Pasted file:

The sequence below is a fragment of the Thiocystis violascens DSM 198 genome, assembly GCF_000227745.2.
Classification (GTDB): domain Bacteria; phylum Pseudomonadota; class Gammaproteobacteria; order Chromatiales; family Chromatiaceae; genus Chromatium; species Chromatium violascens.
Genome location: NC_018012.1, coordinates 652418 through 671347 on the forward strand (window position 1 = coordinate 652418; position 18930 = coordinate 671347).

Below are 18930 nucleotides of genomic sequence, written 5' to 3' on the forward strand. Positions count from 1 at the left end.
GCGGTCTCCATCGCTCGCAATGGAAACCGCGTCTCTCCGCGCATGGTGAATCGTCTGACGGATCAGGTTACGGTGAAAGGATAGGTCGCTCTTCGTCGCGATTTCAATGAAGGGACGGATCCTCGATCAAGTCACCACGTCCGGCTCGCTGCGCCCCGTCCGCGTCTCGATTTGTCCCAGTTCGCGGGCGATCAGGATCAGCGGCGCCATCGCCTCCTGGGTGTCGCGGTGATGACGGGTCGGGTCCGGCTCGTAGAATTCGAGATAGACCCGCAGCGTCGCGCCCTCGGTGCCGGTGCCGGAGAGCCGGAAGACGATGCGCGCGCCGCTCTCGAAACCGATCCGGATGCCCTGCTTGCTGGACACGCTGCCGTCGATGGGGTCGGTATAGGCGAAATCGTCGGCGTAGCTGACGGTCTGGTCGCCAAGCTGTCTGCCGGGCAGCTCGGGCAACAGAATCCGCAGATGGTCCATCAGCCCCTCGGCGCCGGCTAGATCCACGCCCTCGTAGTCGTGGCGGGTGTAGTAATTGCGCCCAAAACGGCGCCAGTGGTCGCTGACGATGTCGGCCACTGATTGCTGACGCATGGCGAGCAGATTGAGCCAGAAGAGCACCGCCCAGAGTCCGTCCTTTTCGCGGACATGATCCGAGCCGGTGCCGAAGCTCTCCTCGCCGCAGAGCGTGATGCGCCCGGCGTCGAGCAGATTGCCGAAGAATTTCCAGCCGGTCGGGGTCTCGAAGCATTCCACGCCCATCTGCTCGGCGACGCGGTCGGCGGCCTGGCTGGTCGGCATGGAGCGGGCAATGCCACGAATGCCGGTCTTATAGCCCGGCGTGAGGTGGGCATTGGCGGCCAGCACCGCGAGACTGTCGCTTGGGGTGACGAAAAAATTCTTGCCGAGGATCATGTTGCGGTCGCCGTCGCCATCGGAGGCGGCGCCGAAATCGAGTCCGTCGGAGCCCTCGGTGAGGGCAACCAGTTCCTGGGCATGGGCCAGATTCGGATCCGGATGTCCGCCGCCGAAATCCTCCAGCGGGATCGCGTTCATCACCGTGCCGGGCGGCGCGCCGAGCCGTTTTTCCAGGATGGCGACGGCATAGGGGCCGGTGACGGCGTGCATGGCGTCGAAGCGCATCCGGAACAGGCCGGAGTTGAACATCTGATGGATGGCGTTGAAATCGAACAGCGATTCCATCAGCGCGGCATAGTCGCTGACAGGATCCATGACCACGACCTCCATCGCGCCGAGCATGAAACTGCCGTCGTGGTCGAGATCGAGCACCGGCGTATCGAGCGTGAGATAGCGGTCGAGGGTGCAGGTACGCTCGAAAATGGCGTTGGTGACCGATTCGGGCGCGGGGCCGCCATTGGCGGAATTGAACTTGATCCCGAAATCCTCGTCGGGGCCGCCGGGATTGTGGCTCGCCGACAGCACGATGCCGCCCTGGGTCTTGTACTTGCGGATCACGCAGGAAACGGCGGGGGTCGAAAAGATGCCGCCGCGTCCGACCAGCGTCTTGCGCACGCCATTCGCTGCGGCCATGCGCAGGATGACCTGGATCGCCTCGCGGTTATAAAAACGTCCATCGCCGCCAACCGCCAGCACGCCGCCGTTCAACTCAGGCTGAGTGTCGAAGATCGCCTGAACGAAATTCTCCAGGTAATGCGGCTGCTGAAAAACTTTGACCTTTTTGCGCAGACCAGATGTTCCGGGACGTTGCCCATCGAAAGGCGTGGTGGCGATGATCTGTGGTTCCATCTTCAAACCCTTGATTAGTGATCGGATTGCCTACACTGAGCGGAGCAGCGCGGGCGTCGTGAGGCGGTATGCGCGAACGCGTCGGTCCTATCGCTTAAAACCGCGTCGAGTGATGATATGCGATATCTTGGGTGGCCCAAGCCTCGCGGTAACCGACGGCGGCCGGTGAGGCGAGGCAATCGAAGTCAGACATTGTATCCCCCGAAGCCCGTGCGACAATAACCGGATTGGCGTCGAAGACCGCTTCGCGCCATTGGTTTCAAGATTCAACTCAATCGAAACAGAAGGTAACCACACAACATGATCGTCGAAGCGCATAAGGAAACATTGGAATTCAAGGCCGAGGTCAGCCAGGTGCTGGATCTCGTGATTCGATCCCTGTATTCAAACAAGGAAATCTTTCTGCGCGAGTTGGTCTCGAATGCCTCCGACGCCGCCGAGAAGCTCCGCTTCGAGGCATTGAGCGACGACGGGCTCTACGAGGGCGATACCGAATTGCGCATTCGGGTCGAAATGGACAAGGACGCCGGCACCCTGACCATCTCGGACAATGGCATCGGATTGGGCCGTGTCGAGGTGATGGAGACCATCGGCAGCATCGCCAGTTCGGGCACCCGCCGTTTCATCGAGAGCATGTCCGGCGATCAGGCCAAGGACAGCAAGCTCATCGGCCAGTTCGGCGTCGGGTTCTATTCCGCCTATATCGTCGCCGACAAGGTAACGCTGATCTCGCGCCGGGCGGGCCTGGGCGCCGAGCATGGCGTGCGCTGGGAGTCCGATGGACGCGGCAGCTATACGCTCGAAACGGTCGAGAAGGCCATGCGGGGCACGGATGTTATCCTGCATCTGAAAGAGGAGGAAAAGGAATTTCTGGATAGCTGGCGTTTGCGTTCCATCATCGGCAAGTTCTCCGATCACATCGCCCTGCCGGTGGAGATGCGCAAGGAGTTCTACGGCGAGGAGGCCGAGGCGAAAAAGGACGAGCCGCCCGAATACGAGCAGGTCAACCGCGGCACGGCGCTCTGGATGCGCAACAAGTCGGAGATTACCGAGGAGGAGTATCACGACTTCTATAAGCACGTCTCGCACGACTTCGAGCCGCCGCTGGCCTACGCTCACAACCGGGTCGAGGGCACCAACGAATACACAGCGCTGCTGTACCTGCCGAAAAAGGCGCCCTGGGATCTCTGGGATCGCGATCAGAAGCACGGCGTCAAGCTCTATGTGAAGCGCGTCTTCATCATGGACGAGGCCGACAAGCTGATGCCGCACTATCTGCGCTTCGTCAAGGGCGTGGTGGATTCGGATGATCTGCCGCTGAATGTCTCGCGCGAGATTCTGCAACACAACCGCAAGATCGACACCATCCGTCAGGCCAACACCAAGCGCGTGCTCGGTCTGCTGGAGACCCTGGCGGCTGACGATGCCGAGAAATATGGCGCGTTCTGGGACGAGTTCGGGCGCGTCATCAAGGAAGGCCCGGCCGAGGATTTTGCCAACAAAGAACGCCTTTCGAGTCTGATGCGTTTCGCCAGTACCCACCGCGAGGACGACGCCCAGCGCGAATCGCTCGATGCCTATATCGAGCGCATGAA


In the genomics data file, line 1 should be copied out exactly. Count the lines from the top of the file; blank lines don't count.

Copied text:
The sequence below is a fragment of the Thiocystis violascens DSM 198 genome, assembly GCF_000227745.2.